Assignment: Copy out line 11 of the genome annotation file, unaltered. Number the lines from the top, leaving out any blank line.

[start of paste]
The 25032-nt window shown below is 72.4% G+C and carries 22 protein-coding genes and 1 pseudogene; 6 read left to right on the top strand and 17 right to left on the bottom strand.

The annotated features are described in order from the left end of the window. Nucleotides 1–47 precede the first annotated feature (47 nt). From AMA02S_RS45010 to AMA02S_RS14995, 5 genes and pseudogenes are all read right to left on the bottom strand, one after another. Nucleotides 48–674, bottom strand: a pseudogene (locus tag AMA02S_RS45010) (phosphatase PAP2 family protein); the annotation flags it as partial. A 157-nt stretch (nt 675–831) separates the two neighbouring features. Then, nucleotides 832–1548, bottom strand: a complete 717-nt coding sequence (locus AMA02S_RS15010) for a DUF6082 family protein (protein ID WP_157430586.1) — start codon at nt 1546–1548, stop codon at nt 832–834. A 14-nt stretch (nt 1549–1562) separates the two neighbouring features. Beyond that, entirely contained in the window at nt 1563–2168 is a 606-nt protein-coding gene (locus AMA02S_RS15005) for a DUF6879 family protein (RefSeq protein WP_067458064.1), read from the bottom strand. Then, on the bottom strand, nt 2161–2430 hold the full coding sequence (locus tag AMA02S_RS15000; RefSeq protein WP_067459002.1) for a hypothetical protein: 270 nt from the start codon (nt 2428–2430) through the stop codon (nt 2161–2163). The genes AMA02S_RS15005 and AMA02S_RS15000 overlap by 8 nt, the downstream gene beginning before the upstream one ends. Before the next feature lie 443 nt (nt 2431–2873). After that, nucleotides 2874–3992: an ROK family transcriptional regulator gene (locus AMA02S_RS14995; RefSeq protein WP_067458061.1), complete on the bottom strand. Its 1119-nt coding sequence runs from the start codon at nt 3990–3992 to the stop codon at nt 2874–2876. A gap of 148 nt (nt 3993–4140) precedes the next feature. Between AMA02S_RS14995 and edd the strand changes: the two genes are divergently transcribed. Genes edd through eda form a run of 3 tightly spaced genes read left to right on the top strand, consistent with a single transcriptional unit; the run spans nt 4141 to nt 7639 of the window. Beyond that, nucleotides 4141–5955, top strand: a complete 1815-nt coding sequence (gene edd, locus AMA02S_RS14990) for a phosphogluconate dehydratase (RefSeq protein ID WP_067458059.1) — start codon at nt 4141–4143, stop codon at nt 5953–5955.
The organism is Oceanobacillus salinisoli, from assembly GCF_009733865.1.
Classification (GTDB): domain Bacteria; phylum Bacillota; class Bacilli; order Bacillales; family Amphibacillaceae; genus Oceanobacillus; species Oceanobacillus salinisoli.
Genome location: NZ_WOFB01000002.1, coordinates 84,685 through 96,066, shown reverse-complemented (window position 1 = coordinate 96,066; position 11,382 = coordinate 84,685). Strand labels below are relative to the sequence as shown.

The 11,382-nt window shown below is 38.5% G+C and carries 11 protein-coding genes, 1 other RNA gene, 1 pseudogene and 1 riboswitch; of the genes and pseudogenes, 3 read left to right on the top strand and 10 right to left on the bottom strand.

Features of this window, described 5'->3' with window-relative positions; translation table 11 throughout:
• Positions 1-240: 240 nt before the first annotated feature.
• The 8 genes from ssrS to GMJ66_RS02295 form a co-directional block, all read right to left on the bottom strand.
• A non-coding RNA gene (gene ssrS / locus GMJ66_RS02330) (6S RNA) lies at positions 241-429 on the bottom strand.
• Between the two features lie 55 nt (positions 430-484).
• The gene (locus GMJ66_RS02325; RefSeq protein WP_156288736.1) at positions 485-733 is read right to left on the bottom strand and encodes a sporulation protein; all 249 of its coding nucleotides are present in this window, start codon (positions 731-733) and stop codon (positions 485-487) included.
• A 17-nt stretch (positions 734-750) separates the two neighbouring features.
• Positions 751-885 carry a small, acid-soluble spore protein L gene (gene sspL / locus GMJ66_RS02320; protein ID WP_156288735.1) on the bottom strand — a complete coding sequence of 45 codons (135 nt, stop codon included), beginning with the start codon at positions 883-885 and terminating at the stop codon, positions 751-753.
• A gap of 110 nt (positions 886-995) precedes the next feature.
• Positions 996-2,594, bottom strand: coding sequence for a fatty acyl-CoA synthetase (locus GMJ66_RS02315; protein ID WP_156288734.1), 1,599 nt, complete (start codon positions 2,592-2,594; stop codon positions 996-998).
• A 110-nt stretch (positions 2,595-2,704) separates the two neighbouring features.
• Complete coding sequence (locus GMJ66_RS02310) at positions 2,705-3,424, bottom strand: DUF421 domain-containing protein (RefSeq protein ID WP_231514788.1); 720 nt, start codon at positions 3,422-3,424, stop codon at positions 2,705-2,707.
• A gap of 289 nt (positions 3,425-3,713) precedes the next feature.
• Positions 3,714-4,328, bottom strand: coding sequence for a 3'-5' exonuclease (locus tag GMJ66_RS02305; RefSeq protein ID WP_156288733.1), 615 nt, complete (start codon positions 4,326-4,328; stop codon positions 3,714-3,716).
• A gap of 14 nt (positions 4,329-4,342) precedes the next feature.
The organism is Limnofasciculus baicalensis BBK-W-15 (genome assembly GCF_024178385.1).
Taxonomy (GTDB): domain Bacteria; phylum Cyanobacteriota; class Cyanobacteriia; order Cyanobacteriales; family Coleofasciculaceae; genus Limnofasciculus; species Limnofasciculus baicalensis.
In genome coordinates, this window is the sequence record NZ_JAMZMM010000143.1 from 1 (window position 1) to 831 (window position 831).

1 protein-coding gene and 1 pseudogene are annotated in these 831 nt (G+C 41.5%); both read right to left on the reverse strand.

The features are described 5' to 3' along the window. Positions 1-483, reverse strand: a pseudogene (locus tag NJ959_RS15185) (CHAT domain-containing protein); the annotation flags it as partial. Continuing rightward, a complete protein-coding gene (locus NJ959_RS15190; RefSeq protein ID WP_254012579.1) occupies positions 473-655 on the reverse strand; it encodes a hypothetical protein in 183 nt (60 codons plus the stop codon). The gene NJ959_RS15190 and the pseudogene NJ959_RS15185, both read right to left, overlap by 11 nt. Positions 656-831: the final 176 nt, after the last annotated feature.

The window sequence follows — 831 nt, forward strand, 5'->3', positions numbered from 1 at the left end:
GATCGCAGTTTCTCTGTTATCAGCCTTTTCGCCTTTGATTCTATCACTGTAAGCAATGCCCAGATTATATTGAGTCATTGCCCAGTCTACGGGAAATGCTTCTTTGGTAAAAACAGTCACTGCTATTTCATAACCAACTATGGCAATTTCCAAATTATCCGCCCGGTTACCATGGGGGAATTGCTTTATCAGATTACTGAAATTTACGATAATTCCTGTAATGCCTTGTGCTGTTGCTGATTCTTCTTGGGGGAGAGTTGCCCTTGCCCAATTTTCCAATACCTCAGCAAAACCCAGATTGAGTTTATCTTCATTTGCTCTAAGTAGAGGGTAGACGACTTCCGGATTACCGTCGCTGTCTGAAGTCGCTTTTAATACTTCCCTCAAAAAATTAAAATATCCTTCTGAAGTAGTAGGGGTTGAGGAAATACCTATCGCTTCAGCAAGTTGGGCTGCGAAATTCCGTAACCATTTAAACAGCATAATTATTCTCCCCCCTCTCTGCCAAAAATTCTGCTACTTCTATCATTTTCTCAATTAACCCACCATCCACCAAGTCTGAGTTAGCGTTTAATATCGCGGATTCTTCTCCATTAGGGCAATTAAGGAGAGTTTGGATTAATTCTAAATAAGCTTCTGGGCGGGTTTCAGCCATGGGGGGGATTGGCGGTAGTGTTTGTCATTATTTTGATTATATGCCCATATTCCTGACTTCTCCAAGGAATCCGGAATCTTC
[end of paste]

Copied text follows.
• Between the two features lie 55 nt (positions 430-484).